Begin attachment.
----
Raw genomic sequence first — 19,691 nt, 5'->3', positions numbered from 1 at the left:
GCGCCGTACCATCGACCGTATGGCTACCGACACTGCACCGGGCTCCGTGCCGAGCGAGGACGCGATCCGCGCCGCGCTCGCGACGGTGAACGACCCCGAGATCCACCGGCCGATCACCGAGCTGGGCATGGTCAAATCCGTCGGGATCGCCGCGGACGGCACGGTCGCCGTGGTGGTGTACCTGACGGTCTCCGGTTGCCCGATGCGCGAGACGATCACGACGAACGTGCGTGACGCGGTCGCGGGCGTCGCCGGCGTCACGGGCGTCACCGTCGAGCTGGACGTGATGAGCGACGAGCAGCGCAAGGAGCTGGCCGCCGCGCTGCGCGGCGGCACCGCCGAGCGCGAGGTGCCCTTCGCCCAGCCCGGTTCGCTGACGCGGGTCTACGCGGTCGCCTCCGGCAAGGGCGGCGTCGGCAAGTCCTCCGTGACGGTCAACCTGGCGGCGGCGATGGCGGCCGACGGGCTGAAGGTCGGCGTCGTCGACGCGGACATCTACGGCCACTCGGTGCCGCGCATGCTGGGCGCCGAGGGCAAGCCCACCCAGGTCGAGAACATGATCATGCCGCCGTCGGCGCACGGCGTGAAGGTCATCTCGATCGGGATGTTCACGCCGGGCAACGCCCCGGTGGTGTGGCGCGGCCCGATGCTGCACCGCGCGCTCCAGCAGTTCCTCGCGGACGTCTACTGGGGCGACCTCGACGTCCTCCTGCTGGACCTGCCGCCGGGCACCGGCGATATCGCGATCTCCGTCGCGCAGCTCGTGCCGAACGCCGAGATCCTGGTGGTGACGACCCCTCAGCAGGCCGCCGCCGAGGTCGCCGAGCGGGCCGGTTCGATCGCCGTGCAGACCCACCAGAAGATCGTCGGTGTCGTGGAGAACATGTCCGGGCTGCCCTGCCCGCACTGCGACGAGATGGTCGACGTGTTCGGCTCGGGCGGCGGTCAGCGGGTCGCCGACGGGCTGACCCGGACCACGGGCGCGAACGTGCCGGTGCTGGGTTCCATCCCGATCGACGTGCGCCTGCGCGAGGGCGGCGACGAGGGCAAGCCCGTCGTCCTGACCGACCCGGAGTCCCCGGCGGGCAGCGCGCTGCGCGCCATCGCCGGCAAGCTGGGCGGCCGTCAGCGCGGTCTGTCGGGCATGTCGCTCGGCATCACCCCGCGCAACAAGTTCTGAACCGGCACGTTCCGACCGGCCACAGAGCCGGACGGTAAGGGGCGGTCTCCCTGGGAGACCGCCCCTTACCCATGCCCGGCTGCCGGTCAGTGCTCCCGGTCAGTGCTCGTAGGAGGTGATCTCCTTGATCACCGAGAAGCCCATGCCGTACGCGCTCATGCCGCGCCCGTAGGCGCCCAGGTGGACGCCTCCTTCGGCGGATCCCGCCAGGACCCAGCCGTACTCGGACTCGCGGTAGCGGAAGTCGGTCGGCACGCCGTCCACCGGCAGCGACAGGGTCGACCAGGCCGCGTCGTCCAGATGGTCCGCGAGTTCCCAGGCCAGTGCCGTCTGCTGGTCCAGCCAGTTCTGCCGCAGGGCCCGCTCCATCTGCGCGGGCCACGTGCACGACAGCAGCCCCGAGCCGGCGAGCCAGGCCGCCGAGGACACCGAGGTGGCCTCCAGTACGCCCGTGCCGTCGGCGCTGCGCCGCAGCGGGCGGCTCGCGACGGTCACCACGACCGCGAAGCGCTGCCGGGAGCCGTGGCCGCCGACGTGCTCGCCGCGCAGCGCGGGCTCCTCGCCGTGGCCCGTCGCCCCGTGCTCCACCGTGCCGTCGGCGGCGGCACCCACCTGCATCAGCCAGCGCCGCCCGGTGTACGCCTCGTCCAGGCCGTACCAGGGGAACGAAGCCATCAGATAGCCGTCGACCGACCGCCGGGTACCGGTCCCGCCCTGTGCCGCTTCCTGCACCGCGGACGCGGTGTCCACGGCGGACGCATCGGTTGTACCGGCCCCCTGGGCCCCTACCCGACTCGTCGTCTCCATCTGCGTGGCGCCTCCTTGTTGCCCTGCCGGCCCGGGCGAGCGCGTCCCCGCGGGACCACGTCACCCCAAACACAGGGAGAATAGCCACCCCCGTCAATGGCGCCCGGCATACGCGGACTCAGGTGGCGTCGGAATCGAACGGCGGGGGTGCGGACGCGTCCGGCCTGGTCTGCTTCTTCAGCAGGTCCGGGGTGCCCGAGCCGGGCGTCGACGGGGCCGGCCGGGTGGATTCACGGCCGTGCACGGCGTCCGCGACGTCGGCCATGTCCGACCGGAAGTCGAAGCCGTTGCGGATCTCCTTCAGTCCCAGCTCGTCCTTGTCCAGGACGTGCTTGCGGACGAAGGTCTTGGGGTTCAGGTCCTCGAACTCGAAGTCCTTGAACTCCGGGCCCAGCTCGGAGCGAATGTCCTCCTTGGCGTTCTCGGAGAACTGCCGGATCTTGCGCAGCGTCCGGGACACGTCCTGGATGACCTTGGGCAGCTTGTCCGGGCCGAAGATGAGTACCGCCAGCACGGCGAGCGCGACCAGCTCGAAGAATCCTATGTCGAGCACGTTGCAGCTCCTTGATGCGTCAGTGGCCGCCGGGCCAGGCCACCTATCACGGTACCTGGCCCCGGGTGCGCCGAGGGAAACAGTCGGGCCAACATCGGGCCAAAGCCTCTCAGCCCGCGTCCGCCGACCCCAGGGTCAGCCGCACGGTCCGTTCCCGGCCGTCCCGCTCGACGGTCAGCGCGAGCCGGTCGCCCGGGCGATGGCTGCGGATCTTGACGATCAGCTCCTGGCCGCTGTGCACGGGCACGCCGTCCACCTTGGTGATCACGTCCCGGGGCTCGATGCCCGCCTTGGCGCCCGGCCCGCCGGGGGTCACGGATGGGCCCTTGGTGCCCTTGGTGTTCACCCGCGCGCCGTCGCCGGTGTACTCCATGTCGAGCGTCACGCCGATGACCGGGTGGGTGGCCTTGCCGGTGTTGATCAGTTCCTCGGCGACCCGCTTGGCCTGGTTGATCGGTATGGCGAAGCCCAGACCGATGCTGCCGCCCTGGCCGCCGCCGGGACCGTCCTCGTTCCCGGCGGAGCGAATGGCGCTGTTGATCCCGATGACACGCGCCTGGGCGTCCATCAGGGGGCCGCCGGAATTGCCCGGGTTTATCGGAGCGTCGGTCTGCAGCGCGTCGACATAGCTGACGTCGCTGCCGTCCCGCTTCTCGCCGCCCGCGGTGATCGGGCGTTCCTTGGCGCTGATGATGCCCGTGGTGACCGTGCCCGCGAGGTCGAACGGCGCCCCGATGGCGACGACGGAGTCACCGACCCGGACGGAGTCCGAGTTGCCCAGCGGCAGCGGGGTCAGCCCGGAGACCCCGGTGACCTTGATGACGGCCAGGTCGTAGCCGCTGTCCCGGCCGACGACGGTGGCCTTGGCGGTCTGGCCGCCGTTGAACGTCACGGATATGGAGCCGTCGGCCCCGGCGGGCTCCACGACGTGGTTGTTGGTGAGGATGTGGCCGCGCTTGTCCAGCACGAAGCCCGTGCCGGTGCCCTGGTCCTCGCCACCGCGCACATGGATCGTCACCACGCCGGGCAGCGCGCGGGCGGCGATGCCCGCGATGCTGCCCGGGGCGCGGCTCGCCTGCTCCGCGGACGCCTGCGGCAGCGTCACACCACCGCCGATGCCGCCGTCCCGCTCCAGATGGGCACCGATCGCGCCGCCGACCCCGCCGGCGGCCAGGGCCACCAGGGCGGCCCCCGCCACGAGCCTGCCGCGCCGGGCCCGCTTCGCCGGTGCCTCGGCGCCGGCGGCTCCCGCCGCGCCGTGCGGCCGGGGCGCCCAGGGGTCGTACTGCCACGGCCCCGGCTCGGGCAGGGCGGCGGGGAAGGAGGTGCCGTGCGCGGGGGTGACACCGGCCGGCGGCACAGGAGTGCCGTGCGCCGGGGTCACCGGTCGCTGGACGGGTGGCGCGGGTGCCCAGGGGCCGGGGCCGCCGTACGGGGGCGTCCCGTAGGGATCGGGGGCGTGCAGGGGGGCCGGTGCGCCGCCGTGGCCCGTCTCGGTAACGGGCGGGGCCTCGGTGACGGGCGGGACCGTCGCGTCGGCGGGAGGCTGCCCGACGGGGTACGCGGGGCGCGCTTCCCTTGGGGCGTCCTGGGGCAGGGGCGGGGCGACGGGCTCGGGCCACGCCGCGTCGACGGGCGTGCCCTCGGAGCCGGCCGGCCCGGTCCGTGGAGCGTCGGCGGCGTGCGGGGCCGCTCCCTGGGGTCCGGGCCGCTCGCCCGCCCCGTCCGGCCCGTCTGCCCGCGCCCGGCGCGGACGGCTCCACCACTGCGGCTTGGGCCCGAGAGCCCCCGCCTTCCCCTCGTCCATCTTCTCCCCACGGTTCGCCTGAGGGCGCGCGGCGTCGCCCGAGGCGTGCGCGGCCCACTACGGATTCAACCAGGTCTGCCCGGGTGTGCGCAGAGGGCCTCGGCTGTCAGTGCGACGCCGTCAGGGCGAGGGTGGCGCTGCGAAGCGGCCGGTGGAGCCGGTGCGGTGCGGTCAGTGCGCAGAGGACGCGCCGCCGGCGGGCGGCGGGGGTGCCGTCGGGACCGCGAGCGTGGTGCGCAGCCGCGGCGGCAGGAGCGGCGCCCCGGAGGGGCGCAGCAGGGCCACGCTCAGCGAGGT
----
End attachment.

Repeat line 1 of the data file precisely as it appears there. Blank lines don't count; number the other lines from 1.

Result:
Raw genomic sequence first — 19,691 nt, 5'->3', positions numbered from 1 at the left: